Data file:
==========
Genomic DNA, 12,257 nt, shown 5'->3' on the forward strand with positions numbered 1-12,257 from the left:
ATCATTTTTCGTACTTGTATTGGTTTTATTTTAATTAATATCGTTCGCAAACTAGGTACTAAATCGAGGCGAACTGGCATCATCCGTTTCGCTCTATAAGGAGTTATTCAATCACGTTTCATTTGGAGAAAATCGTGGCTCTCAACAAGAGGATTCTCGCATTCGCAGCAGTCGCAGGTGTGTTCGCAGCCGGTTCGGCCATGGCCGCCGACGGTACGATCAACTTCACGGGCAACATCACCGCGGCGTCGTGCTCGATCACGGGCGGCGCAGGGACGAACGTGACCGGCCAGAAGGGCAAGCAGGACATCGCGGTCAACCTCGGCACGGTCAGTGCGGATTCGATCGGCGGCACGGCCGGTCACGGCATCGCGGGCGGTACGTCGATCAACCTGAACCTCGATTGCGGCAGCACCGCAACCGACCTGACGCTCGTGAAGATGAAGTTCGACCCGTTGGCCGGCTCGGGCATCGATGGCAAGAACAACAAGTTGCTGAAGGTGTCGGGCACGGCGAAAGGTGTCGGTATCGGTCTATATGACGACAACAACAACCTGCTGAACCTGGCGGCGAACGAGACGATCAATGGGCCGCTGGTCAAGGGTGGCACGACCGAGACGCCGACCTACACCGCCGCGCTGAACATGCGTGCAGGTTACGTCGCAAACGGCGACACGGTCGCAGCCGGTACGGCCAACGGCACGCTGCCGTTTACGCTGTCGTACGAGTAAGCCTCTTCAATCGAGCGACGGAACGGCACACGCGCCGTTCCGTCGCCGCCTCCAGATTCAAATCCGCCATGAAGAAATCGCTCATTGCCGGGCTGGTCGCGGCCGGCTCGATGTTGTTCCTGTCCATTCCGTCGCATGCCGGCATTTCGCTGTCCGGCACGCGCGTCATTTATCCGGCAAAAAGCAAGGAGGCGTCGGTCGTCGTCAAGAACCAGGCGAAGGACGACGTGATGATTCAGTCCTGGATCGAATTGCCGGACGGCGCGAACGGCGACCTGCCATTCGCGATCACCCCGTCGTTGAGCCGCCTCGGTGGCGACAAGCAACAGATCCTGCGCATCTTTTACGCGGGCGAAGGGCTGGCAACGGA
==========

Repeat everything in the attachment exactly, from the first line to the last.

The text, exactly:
Genomic DNA, 12,257 nt, shown 5'->3' on the forward strand with positions numbered 1-12,257 from the left:
ATCATTTTTCGTACTTGTATTGGTTTTATTTTAATTAATATCGTTCGCAAACTAGGTACTAAATCGAGGCGAACTGGCATCATCCGTTTCGCTCTATAAGGAGTTATTCAATCACGTTTCATTTGGAGAAAATCGTGGCTCTCAACAAGAGGATTCTCGCATTCGCAGCAGTCGCAGGTGTGTTCGCAGCCGGTTCGGCCATGGCCGCCGACGGTACGATCAACTTCACGGGCAACATCACCGCGGCGTCGTGCTCGATCACGGGCGGCGCAGGGACGAACGTGACCGGCCAGAAGGGCAAGCAGGACATCGCGGTCAACCTCGGCACGGTCAGTGCGGATTCGATCGGCGGCACGGCCGGTCACGGCATCGCGGGCGGTACGTCGATCAACCTGAACCTCGATTGCGGCAGCACCGCAACCGACCTGACGCTCGTGAAGATGAAGTTCGACCCGTTGGCCGGCTCGGGCATCGATGGCAAGAACAACAAGTTGCTGAAGGTGTCGGGCACGGCGAAAGGTGTCGGTATCGGTCTATATGACGACAACAACAACCTGCTGAACCTGGCGGCGAACGAGACGATCAATGGGCCGCTGGTCAAGGGTGGCACGACCGAGACGCCGACCTACACCGCCGCGCTGAACATGCGTGCAGGTTACGTCGCAAACGGCGACACGGTCGCAGCCGGTACGGCCAACGGCACGCTGCCGTTTACGCTGTCGTACGAGTAAGCCTCTTCAATCGAGCGACGGAACGGCACACGCGCCGTTCCGTCGCCGCCTCCAGATTCAAATCCGCCATGAAGAAATCGCTCATTGCCGGGCTGGTCGCGGCCGGCTCGATGTTGTTCCTGTCCATTCCGTCGCATGCCGGCATTTCGCTGTCCGGCACGCGCGTCATTTATCCGGCAAAAAGCAAGGAGGCGTCGGTCGTCGTCAAGAACCAGGCGAAGGACGACGTGATGATTCAGTCCTGGATCGAATTGCCGGACGGCGCGAACGGCGACCTGCCATTCGCGATCACCCCGTCGTTGAGCCGCCTCGGTGGCGACAAGCAACAGATCCTGCGCATCTTTTACGCGGGCGAAGGGCTGGCAACGGA